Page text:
Facebook (FB) announced is revamping its mobile messenger app to let non-Facebook users send and receive messages, even if they don't own a smart phone or even an email account. The move hopes to effectively kill traditional SMS and duplicate the social network's user base by another billion, says CNET.
"It's a really great way to get a bunch of people," said Sam Lessin, a director of product for Facebook, said referring to the new feature — which is being developed first for Android phones, and rolling out initially in India, Indonesia, Australia, Argentina, Venezuela, and South Africa.
The move follows Facebook's "Facebook for Every Phone" app from last year, an app that makes any flip phone behave like a smart one. Its adoption spread like wildfire among an estimated 750 million people who downloaded it and gained access to the social network for the first time across Latin America, Asia and Africa.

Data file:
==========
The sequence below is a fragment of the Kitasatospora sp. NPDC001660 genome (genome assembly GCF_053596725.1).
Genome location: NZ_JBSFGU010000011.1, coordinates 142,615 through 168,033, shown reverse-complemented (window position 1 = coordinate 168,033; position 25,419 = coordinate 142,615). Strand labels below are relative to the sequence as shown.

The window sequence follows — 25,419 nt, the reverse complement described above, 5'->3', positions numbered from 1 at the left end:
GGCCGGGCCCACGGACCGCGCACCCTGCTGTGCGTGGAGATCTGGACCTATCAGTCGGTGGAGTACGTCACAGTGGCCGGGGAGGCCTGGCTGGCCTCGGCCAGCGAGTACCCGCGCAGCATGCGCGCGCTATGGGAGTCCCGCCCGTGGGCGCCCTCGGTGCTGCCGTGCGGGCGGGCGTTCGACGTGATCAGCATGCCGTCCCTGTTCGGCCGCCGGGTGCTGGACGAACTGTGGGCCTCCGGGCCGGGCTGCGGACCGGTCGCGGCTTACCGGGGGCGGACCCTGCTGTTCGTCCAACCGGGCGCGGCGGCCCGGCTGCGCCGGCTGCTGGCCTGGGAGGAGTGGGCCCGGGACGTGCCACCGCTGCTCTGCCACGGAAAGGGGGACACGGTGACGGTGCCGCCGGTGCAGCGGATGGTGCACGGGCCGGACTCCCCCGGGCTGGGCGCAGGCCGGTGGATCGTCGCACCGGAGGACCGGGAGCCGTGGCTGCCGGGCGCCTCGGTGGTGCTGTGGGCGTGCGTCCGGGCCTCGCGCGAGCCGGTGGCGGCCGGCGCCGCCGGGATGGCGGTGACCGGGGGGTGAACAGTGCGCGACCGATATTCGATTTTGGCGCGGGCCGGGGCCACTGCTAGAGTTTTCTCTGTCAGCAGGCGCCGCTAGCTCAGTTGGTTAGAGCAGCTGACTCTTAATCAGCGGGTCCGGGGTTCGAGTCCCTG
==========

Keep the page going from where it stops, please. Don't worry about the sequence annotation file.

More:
Of course, Facebook hopes to lure billions of potential users worldwide while they kill text messaging. The idea is to hook people into the new — and potentially free — SMS-like service to eventually have them register as regular Facebook uses, and start mining their data and private information just like they do with everybody else.